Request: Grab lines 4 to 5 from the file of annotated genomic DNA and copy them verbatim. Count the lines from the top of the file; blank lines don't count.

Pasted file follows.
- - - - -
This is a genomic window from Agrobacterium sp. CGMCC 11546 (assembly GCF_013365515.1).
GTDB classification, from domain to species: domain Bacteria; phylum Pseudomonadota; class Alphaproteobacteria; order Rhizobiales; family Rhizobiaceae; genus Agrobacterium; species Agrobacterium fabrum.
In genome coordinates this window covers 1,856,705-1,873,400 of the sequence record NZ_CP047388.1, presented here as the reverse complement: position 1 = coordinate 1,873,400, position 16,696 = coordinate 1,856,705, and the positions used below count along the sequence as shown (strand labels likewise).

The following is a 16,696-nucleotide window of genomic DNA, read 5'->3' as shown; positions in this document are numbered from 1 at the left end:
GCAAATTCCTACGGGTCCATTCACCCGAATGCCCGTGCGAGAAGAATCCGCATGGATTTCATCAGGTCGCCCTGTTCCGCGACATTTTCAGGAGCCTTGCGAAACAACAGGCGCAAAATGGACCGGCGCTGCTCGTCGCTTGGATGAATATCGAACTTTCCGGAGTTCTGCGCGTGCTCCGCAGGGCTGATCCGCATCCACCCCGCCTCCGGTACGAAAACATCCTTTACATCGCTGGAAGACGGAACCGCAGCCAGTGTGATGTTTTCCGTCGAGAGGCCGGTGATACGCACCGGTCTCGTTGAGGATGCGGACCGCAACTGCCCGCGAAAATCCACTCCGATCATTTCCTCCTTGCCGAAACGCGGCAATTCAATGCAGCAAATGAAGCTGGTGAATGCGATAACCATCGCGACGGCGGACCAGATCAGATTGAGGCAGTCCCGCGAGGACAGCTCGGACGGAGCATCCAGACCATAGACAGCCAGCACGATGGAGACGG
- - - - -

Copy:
The following is a 16,696-nucleotide window of genomic DNA, read 5'->3' as shown; positions in this document are numbered from 1 at the left end:
GCAAATTCCTACGGGTCCATTCACCCGAATGCCCGTGCGAGAAGAATCCGCATGGATTTCATCAGGTCGCCCTGTTCCGCGACATTTTCAGGAGCCTTGCGAAACAACAGGCGCAAAATGGACCGGCGCTGCTCGTCGCTTGGATGAATATCGAACTTTCCGGAGTTCTGCGCGTGCTCCGCAGGGCTGATCCGCATCCACCCCGCCTCCGGTACGAAAACATCCTTTACATCGCTGGAAGACGGAACCGCAGCCAGTGTGATGTTTTCCGTCGAGAGGCCGGTGATACGCACCGGTCTCGTTGAGGATGCGGACCGCAACTGCCCGCGAAAATCCACTCCGATCATTTCCTCCTTGCCGAAACGCGGCAATTCAATGCAGCAAATGAAGCTGGTGAATGCGATAACCATCGCGACGGCGGACCAGATCAGATTGAGGCAGTCCCGCGAGGACAGCTCGGACGGAGCATCCAGACCATAGACAGCCAGCACGATGGAGACGG